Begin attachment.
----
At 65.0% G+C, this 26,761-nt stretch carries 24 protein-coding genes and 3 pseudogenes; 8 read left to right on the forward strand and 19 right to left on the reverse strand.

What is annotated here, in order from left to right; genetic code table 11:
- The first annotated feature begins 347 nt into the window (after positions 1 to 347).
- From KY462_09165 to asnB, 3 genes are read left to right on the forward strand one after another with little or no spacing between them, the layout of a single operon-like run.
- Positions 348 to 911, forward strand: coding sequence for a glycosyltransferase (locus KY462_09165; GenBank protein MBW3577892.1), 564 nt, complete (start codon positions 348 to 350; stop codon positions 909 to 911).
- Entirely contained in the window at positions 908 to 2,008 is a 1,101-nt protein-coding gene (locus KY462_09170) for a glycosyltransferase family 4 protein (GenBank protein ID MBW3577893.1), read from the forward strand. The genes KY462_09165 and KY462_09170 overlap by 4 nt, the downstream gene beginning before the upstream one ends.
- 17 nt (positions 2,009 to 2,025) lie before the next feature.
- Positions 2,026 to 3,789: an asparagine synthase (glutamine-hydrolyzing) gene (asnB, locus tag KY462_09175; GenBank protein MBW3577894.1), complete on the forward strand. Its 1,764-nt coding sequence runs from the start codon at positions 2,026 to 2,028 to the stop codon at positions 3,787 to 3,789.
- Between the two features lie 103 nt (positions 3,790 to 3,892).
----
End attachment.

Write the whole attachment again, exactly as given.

At 65.0% G+C, this 26,761-nt stretch carries 24 protein-coding genes and 3 pseudogenes; 8 read left to right on the forward strand and 19 right to left on the reverse strand.

What is annotated here, in order from left to right; genetic code table 11:
- The first annotated feature begins 347 nt into the window (after positions 1 to 347).
- From KY462_09165 to asnB, 3 genes are read left to right on the forward strand one after another with little or no spacing between them, the layout of a single operon-like run.
- Positions 348 to 911, forward strand: coding sequence for a glycosyltransferase (locus KY462_09165; GenBank protein MBW3577892.1), 564 nt, complete (start codon positions 348 to 350; stop codon positions 909 to 911).
- Entirely contained in the window at positions 908 to 2,008 is a 1,101-nt protein-coding gene (locus KY462_09170) for a glycosyltransferase family 4 protein (GenBank protein ID MBW3577893.1), read from the forward strand. The genes KY462_09165 and KY462_09170 overlap by 4 nt, the downstream gene beginning before the upstream one ends.
- 17 nt (positions 2,009 to 2,025) lie before the next feature.
- Positions 2,026 to 3,789: an asparagine synthase (glutamine-hydrolyzing) gene (asnB, locus tag KY462_09175; GenBank protein MBW3577894.1), complete on the forward strand. Its 1,764-nt coding sequence runs from the start codon at positions 2,026 to 2,028 to the stop codon at positions 3,787 to 3,789.
- Between the two features lie 103 nt (positions 3,790 to 3,892).